It's simply assigning memory addresses in the method.  It doesn't need to know what instance variables are stored in an XYPoint or how big it is.

Hope this helps!

Cheers,

Steve
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MarkReid
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Reply #7 on: April 18, 2009, 12:13:15 PM

Thanks, that helps a lot. I think I'm just having trouble grasping it in my mind. That the rectangle class only needs to know the name of the class because it has some methods that point to those type of instances. At least I hope that's a better description of why the @class directive is used.

I can only assume that the more I get used to it being used then I'll simply get used to seeing it that way. Just feels odd not doing it the way it has been before for the moment.

Thanks Steve.
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skochan
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Reply #8 on: April 19, 2009, 07:59:20 AM

The @class directive doesn't get used that much, so don't worry about it.

Cheers,

Steve Kochan
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MarkReid
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Reply #9 on: April 19, 2009, 08:38:14 AM

The @class directive doesn't get used that much, so don't worry about it.

That's a relief, don't think my brain could deal with the complexities of it all. lol
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Nathan187
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Reply #10 on: July 06, 2009, 10:15:40 PM

Hey there.  I picked up your book the other day and I have enjoyed it so far.

I too am stuck in Chapter 8 with the @class directive topic.  It's a little frustrating because first off, just about every book that discusses OOP...they use the shape/rectangle examples or the cars.  I wish there were more real world examples than the ones that have been around since the beginning topics of OPP.

I am in Chapter 8 and the @class directive topic is not discussed in depth and the example is lacking.  I still would like to know when you want to do this and would like more examples. (one  or two)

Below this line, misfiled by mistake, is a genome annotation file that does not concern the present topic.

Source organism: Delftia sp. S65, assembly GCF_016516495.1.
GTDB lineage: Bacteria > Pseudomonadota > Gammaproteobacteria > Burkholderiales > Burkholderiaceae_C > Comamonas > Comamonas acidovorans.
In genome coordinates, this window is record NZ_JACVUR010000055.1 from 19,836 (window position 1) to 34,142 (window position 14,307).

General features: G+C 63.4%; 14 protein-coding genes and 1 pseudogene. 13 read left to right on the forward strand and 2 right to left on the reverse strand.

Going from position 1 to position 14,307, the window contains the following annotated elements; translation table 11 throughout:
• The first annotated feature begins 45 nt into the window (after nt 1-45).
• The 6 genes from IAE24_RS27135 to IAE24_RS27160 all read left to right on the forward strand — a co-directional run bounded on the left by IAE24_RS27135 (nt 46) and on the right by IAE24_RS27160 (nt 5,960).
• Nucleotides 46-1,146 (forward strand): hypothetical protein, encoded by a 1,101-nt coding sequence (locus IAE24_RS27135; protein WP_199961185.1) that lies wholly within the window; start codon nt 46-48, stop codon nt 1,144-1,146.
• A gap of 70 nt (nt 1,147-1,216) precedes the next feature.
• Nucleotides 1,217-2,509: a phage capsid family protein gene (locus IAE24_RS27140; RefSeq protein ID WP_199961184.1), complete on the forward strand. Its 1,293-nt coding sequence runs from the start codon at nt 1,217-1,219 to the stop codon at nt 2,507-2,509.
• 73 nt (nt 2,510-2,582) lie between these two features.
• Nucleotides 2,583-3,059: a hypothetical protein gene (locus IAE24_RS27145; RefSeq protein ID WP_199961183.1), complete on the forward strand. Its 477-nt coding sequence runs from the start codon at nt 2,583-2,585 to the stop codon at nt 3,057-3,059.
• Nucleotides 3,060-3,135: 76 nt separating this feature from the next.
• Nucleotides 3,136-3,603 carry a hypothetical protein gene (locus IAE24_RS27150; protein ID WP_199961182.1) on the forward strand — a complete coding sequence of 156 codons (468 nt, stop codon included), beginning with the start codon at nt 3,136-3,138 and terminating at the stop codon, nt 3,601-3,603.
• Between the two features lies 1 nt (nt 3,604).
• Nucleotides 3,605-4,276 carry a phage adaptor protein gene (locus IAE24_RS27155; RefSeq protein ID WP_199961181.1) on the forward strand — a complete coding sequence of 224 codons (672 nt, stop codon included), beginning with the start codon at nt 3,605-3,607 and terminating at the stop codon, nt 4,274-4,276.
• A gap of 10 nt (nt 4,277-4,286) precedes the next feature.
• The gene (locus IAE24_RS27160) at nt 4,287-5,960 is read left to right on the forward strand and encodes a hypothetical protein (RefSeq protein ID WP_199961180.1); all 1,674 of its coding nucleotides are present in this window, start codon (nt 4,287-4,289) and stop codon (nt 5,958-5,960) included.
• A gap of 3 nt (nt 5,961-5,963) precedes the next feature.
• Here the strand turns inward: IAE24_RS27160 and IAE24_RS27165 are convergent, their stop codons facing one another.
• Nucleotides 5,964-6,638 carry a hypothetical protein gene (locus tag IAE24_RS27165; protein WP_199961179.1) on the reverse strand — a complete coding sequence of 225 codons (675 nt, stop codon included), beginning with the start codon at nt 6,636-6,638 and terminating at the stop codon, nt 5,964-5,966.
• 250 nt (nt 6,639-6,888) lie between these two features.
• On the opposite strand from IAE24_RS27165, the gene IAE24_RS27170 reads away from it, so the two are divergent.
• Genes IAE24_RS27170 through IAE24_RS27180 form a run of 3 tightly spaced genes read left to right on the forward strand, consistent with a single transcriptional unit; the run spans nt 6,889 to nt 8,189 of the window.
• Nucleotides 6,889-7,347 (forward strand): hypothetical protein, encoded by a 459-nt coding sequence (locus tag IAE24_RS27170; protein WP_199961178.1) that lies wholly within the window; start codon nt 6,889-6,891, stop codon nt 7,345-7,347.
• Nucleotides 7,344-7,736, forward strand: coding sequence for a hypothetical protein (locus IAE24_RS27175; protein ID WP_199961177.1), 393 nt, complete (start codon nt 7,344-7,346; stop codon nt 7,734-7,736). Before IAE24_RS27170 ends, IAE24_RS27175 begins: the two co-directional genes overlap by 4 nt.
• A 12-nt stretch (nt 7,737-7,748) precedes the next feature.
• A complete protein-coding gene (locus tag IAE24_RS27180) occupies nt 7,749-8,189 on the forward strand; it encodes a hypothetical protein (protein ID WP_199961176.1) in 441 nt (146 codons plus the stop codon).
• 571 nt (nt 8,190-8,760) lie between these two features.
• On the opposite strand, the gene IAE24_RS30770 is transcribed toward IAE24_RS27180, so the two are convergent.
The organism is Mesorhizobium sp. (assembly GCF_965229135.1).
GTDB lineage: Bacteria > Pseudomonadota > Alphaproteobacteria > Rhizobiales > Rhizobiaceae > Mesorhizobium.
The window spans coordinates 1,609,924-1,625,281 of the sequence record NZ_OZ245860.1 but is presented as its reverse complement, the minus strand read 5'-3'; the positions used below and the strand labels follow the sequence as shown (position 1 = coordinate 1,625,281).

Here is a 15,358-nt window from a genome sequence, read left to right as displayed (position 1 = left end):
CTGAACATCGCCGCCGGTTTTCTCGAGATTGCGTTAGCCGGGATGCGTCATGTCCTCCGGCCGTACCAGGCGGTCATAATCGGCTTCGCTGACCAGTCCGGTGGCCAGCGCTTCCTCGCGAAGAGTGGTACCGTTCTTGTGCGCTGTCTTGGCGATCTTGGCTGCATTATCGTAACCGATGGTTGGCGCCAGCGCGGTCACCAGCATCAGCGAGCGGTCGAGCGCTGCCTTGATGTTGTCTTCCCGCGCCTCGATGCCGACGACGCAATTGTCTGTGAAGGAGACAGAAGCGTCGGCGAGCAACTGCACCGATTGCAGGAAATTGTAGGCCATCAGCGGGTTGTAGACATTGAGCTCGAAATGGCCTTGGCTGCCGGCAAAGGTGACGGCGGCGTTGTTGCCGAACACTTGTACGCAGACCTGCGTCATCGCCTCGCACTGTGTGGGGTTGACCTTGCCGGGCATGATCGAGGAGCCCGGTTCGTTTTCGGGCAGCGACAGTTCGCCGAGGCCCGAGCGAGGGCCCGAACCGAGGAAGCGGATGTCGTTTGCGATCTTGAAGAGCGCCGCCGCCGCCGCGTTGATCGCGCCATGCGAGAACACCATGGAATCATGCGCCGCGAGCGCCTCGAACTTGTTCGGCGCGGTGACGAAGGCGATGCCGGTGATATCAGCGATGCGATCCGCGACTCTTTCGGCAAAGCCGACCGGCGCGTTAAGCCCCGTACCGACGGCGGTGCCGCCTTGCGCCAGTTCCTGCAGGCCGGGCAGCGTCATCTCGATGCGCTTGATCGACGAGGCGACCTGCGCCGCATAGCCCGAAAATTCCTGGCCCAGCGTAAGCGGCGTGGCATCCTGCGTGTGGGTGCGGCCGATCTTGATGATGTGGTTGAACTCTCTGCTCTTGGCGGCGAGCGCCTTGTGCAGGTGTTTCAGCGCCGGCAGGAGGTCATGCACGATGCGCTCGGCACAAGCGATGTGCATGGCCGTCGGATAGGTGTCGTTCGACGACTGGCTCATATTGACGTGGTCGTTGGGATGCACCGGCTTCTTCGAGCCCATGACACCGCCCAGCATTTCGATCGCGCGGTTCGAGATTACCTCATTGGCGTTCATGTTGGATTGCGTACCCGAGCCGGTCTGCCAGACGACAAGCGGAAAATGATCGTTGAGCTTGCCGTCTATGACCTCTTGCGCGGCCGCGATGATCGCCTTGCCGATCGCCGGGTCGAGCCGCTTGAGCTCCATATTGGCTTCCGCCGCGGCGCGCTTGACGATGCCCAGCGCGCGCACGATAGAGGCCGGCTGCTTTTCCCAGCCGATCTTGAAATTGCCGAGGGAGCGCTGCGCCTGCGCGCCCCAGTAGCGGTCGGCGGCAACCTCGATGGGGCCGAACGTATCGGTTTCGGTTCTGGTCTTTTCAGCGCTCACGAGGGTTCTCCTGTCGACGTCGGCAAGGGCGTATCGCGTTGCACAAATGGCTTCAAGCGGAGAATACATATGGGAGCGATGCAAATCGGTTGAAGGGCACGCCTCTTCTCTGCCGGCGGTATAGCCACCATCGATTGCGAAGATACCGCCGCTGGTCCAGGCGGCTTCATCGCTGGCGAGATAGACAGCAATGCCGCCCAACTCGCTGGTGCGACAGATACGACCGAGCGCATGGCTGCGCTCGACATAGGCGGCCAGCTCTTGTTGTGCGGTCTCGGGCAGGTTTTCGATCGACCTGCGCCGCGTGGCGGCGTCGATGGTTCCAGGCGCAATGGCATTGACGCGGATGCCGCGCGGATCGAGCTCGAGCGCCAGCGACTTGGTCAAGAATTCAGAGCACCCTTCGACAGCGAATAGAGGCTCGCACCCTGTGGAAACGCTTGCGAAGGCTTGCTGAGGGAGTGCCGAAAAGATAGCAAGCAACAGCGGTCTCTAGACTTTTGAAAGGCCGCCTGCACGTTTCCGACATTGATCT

I know that in .NET (C# and VB.NET)...I have created classes that has properties that are classes and this is pretty straight forward.  The message of "informing the complier not to import all the information about the class" is still vague.  Why?  Is it because we still have to worry about memory allocations?  Is it because it's not pretty? 

You can google search @class directive + objective-c and they all give the same standard definition.  Yet there are no real examples.  It's frustrating.
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skochan
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Reply #11 on: July 07, 2009, 01:46:42 AM

As noted in the text, you use the @class directive when you only need to tell a compiler that a identifier is the name of a class, and it doesn't need to know anything else (such as its methods).  You can completely ignore its use if you like and just import the class header file whenever you need to reference a class.

To find other examples, you can look in the Foundation framework header files; it's used in about 100 of them.

Cheers,

Steve Kochan
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Nathan187
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Reply #12 on: July 07, 2009, 08:27:52 PM

Thanks for the quick reply and help.

have a good one
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tslining
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Reply #13 on: March 17, 2010, 08:32:56 PM

In 8.5b on pages 174 and 175, you say Oops! because a method was used from XYPoint and now you need to replace the @Class directive with #import "XYPoint.h".  However, I found that I could retain the @Class directive and use the #import "XYPoint.h" in the corresponding Rectangle.m implementation file where it would be closer to the newly added method.  Is that okay? And is one way better than another?

When you override the inherited dealloc method later in the chapter and add a release for the origin object you allocated from the XYPoint class, doe this method actually get called in the main?  Is that part of [pool drain]? Or does it just sit in the implementation?  I've been wondering that ever since I finished this chapter.  I guess my question is where does the deallocation method get called in programs?  I assume deallocation goes on in every program somewhere.
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skochan
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Reply #14 on: March 19, 2010, 10:34:25 AM

It's not important whether you explicitly import the header file or rely on the fact that it's imported inside another file that you import.

As you'll learn in the chapter on memory management, dealloc gets called when an object is to be destroyed.   If that object has been added to the autorelease pool (again, discussed in greater detail in Chapter 17), that may occur when the pool gets drained.  

Cheers,

Steve Kochan
Last Edit: March 19, 2010, 11:12:58 AM by skochan Logged